References in periodicals archive ?
Through enhanced ISOEs (Wiersma, 2001), the WMSE hypothesizes targeted intervention outcomes (i.e., decreased trait anxiety, increased self-confidence, more desirable motivational styles, and increased athletic performance) as the primary results of the MST intervention.
This WMSE emphasizes that the personal control athletes can exert over process and performance goals should not only increase SRC, but should also promote greater EE.
Conversely, unhealthy stress levels can lower athletes' self-confidence, perceived competence, social enjoyment and overall desire to perform (Scanlan, 1992), prompting this WMSE to hypothesize a positive relationship between relaxation and ISOEs.
The WMSE hypothesizes that by increasing self-talk skills and effectively using them prior to and during practice and/or competition, athletes should experience increased EE, SRC, and decreased social pressure and stress (Hardy, 2006; Wankel, 1993), thus prompting positive competitive excitement.
The WMSE hypothesized that ISOEs should reduce unwanted trait anxiety levels that negatively affect intrinsic sport enjoyment as well as performance (Scanlan et al., 2003), yet increased ESOE may increase anxiety if athletes' place too much emphasis on ORC and support of others, which detracts from SRC and autonomy-supportive sources of enjoyment.
Within this WMSE, treatment athletes' self-confidence levels should benefit from development of ISOEs.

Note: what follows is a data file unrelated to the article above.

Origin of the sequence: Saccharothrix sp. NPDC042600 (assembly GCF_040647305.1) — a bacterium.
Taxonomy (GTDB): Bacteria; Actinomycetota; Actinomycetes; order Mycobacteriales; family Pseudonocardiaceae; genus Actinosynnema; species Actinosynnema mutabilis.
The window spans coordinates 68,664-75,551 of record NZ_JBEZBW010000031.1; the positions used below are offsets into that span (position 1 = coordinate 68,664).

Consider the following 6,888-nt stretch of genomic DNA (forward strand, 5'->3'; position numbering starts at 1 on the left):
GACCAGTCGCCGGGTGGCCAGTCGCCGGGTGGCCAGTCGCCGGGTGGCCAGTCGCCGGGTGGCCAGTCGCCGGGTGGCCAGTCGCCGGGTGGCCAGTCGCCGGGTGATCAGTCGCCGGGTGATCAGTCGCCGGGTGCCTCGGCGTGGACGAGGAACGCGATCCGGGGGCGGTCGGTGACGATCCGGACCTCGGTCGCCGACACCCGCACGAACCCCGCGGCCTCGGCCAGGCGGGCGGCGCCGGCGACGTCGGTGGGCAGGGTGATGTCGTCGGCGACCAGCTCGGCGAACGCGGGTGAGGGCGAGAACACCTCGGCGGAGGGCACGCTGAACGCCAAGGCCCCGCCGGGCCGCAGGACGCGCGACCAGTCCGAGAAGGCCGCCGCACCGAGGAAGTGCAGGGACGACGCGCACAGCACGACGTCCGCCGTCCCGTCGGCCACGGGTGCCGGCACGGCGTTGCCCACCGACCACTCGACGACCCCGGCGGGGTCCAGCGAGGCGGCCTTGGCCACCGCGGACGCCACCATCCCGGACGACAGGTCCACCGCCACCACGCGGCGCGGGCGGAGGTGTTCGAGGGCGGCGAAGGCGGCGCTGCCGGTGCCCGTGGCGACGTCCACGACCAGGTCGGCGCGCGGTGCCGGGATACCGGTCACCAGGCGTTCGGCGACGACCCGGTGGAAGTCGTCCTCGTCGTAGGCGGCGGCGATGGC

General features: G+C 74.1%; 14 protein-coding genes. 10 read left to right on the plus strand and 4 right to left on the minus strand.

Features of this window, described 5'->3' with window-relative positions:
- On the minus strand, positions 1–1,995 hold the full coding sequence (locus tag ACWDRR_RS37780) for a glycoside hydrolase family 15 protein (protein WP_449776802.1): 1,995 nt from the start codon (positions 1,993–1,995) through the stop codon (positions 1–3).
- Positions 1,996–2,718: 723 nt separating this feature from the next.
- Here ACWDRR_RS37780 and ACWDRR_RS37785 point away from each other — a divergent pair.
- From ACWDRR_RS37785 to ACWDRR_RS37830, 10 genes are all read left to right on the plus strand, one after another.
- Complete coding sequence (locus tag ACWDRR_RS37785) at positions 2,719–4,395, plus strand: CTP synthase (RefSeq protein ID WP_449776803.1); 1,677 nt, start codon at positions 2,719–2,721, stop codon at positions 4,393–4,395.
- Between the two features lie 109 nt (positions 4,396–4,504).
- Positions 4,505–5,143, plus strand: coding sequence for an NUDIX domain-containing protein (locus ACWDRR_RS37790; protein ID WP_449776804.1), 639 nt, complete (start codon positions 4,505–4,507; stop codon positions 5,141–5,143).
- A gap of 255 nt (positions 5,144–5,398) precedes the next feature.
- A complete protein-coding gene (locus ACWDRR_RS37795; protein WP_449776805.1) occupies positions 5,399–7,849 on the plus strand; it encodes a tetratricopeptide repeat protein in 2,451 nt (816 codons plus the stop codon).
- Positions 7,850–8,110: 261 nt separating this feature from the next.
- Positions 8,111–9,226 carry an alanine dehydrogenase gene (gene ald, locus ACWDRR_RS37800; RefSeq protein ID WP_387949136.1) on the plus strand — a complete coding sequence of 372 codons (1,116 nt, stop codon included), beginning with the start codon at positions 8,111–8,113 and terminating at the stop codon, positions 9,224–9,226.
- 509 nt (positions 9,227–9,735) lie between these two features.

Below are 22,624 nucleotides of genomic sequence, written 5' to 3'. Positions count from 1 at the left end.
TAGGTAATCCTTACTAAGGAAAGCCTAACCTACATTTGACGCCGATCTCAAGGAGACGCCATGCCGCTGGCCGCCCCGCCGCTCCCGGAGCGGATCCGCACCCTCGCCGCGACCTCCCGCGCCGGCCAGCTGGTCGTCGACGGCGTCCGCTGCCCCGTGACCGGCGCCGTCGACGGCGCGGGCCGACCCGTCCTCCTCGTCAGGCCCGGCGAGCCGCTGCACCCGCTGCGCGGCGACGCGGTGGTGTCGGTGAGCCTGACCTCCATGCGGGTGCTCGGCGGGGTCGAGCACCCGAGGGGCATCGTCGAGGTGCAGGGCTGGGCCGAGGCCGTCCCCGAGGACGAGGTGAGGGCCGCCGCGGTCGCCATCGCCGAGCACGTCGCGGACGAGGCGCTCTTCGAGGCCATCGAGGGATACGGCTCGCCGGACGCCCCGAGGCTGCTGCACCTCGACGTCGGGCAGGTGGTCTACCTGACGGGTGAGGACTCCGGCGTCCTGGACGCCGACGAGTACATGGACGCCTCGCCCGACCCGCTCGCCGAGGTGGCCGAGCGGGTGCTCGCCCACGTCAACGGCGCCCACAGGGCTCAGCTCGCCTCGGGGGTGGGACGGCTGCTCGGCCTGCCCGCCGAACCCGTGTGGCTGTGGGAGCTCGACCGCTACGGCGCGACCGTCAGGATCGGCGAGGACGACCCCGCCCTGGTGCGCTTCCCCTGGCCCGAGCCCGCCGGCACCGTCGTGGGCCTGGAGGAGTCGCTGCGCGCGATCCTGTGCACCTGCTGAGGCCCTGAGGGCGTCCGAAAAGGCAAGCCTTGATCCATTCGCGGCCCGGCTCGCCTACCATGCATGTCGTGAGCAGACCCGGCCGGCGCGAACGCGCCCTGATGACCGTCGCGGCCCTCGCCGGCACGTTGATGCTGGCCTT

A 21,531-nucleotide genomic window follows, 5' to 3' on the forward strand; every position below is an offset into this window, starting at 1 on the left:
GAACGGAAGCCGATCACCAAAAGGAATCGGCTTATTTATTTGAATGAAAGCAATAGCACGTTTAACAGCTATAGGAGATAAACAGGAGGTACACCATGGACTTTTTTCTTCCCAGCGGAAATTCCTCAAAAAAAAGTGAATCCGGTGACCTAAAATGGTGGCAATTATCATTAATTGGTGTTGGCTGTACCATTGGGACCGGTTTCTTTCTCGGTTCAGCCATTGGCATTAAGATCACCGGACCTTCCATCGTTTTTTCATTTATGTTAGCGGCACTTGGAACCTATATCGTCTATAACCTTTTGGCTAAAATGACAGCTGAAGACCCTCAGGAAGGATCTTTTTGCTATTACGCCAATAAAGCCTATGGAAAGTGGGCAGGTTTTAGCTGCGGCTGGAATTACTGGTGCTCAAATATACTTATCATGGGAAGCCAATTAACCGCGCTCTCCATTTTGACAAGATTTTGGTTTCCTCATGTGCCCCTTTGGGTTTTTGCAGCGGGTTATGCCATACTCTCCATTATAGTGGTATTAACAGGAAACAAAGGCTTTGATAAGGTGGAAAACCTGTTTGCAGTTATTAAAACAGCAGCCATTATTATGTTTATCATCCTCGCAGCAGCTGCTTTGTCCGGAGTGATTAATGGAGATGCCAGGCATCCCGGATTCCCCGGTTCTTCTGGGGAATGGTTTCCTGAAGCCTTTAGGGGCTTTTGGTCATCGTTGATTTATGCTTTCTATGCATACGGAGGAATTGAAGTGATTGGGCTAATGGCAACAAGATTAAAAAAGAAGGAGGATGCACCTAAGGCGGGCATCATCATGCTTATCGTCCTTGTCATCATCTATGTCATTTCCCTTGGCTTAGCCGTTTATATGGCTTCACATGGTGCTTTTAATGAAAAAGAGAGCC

Athletic performance: Although there is no previous research examining the impact sport enjoyment on athletic performance, the WMSE hypothesized a positive relationship, with treatment athletes' greater use of process variables developing greater ISOEs that promote improved performance.
Following the MST Education, Acquisition, and Implementation Phase model (Burton and Raedeke, 2008; Masters, 2014), treatment athletes were introduced to traditional mental training skills, followed by an overview to this study's working intervention approach and WMSE.
Self-confidence: Perceived competence (Scanlan and Lewthwaite, 1986), or for the purposes of the WMSE self-referred competence (Wiersma, 2001) has been shown as a moderator of sport self-confidence (Martin and Gill, 1991), and was predicted to be a positive outcome in the WMSE, with the treatment group's increase in sport confidence (Shaffer and Wittes, 2006) supporting the positive link between ISOEs and sport confidence.